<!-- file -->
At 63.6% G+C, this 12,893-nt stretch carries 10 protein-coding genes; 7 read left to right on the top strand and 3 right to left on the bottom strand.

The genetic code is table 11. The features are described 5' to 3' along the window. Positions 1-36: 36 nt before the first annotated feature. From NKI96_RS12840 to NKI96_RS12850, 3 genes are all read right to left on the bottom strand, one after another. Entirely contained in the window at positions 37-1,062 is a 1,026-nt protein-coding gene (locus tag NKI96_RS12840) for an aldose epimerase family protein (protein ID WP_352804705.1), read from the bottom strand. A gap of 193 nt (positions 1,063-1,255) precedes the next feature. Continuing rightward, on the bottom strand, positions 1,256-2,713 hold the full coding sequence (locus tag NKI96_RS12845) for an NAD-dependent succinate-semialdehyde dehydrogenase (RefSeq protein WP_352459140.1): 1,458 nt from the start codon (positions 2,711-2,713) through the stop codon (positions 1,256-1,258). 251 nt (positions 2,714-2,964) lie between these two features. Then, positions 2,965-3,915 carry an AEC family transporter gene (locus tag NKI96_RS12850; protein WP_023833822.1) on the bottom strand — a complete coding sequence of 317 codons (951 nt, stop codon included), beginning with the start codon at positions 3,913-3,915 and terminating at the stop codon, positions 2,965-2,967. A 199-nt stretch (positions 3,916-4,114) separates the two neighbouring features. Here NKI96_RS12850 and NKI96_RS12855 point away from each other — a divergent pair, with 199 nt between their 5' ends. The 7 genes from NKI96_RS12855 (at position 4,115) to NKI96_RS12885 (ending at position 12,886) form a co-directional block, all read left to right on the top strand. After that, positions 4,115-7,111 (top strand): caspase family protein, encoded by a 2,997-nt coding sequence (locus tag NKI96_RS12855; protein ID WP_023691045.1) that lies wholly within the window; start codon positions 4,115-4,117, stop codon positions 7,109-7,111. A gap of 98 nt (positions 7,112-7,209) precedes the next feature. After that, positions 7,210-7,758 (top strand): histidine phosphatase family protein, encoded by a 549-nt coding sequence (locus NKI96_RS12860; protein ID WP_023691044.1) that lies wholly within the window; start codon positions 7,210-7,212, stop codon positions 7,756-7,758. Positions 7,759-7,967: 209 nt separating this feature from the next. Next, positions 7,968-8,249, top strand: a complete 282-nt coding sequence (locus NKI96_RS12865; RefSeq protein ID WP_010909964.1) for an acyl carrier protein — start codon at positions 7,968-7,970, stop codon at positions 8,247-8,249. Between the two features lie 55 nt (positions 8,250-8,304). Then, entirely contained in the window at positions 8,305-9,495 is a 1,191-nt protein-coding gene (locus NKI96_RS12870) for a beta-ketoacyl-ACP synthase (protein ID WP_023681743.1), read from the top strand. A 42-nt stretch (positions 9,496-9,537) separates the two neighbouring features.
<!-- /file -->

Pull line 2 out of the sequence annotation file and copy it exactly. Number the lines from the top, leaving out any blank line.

The genetic code is table 11. The features are described 5' to 3' along the window. Positions 1-36: 36 nt before the first annotated feature. From NKI96_RS12840 to NKI96_RS12850, 3 genes are all read right to left on the bottom strand, one after another. Entirely contained in the window at positions 37-1,062 is a 1,026-nt protein-coding gene (locus tag NKI96_RS12840) for an aldose epimerase family protein (protein ID WP_352804705.1), read from the bottom strand. A gap of 193 nt (positions 1,063-1,255) precedes the next feature. Continuing rightward, on the bottom strand, positions 1,256-2,713 hold the full coding sequence (locus tag NKI96_RS12845) for an NAD-dependent succinate-semialdehyde dehydrogenase (RefSeq protein WP_352459140.1): 1,458 nt from the start codon (positions 2,711-2,713) through the stop codon (positions 1,256-1,258). 251 nt (positions 2,714-2,964) lie between these two features. Then, positions 2,965-3,915 carry an AEC family transporter gene (locus tag NKI96_RS12850; protein WP_023833822.1) on the bottom strand — a complete coding sequence of 317 codons (951 nt, stop codon included), beginning with the start codon at positions 3,913-3,915 and terminating at the stop codon, positions 2,965-2,967. A 199-nt stretch (positions 3,916-4,114) separates the two neighbouring features. Here NKI96_RS12850 and NKI96_RS12855 point away from each other — a divergent pair, with 199 nt between their 5' ends. The 7 genes from NKI96_RS12855 (at position 4,115) to NKI96_RS12885 (ending at position 12,886) form a co-directional block, all read left to right on the top strand. After that, positions 4,115-7,111 (top strand): caspase family protein, encoded by a 2,997-nt coding sequence (locus tag NKI96_RS12855; protein ID WP_023691045.1) that lies wholly within the window; start codon positions 4,115-4,117, stop codon positions 7,109-7,111. A gap of 98 nt (positions 7,112-7,209) precedes the next feature. After that, positions 7,210-7,758 (top strand): histidine phosphatase family protein, encoded by a 549-nt coding sequence (locus NKI96_RS12860; protein ID WP_023691044.1) that lies wholly within the window; start codon positions 7,210-7,212, stop codon positions 7,756-7,758. Positions 7,759-7,967: 209 nt separating this feature from the next. Next, positions 7,968-8,249, top strand: a complete 282-nt coding sequence (locus NKI96_RS12865; RefSeq protein ID WP_010909964.1) for an acyl carrier protein — start codon at positions 7,968-7,970, stop codon at positions 8,247-8,249. Between the two features lie 55 nt (positions 8,250-8,304). Then, entirely contained in the window at positions 8,305-9,495 is a 1,191-nt protein-coding gene (locus NKI96_RS12870) for a beta-ketoacyl-ACP synthase (protein ID WP_023681743.1), read from the top strand. A 42-nt stretch (positions 9,496-9,537) separates the two neighbouring features.